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Venomous Animals - (W,X,Y,Z)
[ TOC ]
Scientific Names: Atractaspis wilsoni, Naja morgani, Walterinnesia aegypti
Common Names: Desert cobra, desert black snake, Innes' cobra, black snake, desert cobra, Innes' snake, Sinai desert cobra, happeter hashshahor, Schwarze Wusten-Kobra
Medium-sized, moderately stout, desert cobra, adults usually 0.7-1.1 m long (max. 1.3 m). Body generally glossy black sometimes w/ brownish tinge; belly paler. Scales smooth, hood usually not apparent, head small, not distinct from neck.
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Various arid habitats, including open desert; but usually found at edges of desert, in oases, cultivated fields, gardens, irrigated areas, & around buildings. Also found in barren, rocky mountain hillsides & sandy desert w/ sparse bushes. Occurs in several Middle Eastern countries, in some places, up to 1,000 m elevation.
Activity and Behavior
Mainly nocturnal; spends much time underground. Apparently has poor eyesight in daylight. Can be very aggressive. When molested, threatened, or provoked, will hiss violently & strike (generally w/ closed mouth). Can strike at a distance of 2/3 of its body length. Does not usually spread its hood, nor hold the front of its body up off the ground. Mainly eats desert lizards, but also available small mammals, amphibians & birds. Oviparous, clutch size not reported.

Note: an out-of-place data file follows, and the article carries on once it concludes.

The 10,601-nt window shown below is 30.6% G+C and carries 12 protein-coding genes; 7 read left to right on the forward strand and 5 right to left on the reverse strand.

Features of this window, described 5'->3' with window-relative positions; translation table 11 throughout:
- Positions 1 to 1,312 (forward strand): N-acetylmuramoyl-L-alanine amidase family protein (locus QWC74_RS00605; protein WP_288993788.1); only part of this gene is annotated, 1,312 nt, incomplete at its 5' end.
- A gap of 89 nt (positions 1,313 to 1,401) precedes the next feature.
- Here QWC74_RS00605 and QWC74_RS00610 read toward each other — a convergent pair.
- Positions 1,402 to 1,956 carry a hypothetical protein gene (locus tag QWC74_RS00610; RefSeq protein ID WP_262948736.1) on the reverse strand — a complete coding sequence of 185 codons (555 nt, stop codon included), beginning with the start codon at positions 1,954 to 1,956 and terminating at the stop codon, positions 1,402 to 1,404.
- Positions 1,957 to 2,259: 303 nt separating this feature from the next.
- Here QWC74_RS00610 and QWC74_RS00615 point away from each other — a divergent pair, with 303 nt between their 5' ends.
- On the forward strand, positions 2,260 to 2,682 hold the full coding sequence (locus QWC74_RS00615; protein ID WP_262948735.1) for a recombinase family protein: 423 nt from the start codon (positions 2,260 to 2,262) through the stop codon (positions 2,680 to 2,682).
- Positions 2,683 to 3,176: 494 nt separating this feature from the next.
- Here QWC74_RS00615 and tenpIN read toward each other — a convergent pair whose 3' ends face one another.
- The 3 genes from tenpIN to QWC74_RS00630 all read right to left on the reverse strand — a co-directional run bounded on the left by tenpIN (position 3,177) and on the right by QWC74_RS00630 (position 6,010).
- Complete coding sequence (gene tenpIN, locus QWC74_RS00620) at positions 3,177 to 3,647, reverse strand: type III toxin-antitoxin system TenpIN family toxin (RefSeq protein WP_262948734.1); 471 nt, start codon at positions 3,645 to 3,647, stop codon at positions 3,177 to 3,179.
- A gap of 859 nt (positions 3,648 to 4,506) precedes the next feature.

Venom strongly neurotoxic, w/ some milder hemotoxic factors. Envenomation usually causes some combination of: local pain, swelling, fever, general weakness, headache, & vomiting. Human deaths from envenomations have been reported.
Scientific Names: Ermia mangshanensis, Trimeresurus mangshanensis
Common Names: Mangshan pitviper, Chinese montane forest pitviper, ironhead pitviper
Large, fairly slender terrestrial pitviper, adults usually 1.0-1.5 m long (max. 1.7 m). Body medium yellow-green w/ irregular dark-brown dorsal saddle-markings & keeled dorsal scales. Belly lighter greenish, often w/ irregular darker brownish speckling. Has a pair of folding upper front fangs. Head broad, distinctly triangular if viewed from above.
Found only in montane forests of southern Hunan Province, China; at 700-1,300 m elevation. Mainly reported from Mangshan, Nan Ling Mountains. Known natural geographic range is very limited.
Activity and Behavior
Mainly nocturnal or crepuscular, & mainly terrestrial, but often rests (basks in sun) on low, slanted tree trunks or nearby rocks partly covered w/ vegetation, often up to 1-5 m above ground. Not usually aggressive, but may "spit" venom when threatened. Oviparous w/ 13-21 eggs/ clutch reported. Mainly eats available rodents, frogs & insects.
Not much known, but probably has mainly hemotoxic factors & possibly cytotoxic factors. Captive specimens known to sometimes "spit" venom at an aggressor. This is the only non-cobra snake species known to do that. Historical reports of human fatalities due to envenomation by this species are not well documented, but any pitviper this large could pose a significant risk to people. No specific antivenom is currently produced.